Editor’s note: We are delighted to welcome Dr. Larry J. Williams, Wayne State University Professor of Management/Dean’s Research Chair and Professor of Psychology and Director, Center for the Advancement of Research Methods and Analysis (CARMA).
Organizational and management researchers regularly investigate models that include both mediation and moderation. Mediation is included because these researchers will measure some third variable that is proposed to mediate or explain the relationship between two other variables, such as X>M>Y. Moderation is included because often the relations among these variables may be influenced or moderated by some other variable(s). Models that include both mediation and moderation are increasingly popular, but represent a challenge as far as data analysis is concerned.
These challenges were the topic of a lecture given recently by Organizational Research Methods Editor Dr. Jose Cortina as part of the CARMA Consortium Webcast Program. As noted by Dr. Cortina, research models have become more complex in organizational studies, with more transmitting mechanisms and boundary conditions involved. As evidence of the frequency of such models, he reported that in the 2010 and 2011 volumes of two top journals, the Journal of Applied Psychology and the Academy of Management Journal, there were 63 articles involving mediation/moderation. He also added that, unfortunately, understanding of the justification and testing of such models has not kept up with the desire to propose them. Dr. Cortina discussed several features of these articles, such as if a path diagram was included, whether full vs. partial mediation was examined, and if justification for moderation was presented. Recommendations for testing these types of models were also given by Dr. Cortina, with an emphasis on testing indirect effects. Finally, factors related to the publication process that influence research practices related to mediation/moderation were also discussed.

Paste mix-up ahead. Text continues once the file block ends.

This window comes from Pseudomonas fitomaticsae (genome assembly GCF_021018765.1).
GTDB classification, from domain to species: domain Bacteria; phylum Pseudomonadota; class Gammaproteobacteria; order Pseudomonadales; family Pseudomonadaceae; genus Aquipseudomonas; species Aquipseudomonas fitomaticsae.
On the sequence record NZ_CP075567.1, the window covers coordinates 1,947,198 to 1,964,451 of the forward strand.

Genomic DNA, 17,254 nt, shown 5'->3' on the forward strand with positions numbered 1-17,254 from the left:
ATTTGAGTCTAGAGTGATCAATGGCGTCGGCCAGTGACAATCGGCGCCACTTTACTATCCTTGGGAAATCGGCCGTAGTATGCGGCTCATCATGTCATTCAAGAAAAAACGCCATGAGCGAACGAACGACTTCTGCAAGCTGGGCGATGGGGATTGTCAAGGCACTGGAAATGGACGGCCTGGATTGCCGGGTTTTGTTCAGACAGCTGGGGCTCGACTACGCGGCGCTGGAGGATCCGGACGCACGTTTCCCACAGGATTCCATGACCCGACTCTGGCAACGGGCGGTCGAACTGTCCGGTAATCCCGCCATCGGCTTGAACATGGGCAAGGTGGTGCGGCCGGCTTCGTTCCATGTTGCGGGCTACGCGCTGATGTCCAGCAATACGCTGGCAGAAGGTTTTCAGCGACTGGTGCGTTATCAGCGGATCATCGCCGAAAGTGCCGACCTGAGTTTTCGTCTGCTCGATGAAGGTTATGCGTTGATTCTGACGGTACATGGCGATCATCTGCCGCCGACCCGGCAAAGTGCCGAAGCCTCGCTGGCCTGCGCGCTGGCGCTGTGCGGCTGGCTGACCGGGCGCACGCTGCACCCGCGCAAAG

Dr. Cortina’s lecture was presented at Wayne State University, home of the Center for the Advancement of Research Methods and Analysis (CARMA). It was viewed via a webcast and its recording continues to be viewed by faculty and graduate students at many of the 120+ universities world-wide that are members of this program, and its companion program the International Video Library Program. For those who are not currently at a university belonging to CARMA’s programs, Dr. Cortina’s lecture is available for viewing free of charge (free visitor signup is required) until February 20 on the CARMA Website. It is also available, along with recordings of 19 other webcast lectures, to members of the CARMA Global Community, an international professional association whose mission is to support the research methods educational needs of faculty and students from disciplines related to organizational studies. Those seeking more information and education related to mediation/moderation may also be interested in one or more of CARMA’s Short Courses, with training led by top organizational scholars who provide hands-on experience with an emphasis on applications to management research. Additional guidance on issues related to testing mediation/moderation can be found in several articles published in ORM, and these are also freely available for a limited time using the links below. Finally, more information related to all of the above can be found in the CARMA Global Messenger, the Newsletter of CARMA and its Global Community.
Estimating and Comparing Specific Mediation Effects in Complex Latent Variable Models
Experimental Tests of Mediation Models: Prospects, Problems, and Some Solutions
Testing Multilevel Mediation Using Hierarchical Linear Models: Problems and Solutions
The Relative Validity of Inferences About Mediation as a Function of Research Design Characteristics
Mediation Testing in Management Research: A Review and Proposals
On the Path to Mediation
Reflections on Mediation
Adjusting for a Mediator in Models With Two Crossed Treatment Variables
Tests of the Three-Path Mediated Effect
Testing Mediation and Suppression Effects of Latent Variables: Bootstrapping With Structural Equation Models
A Tale of Two Methods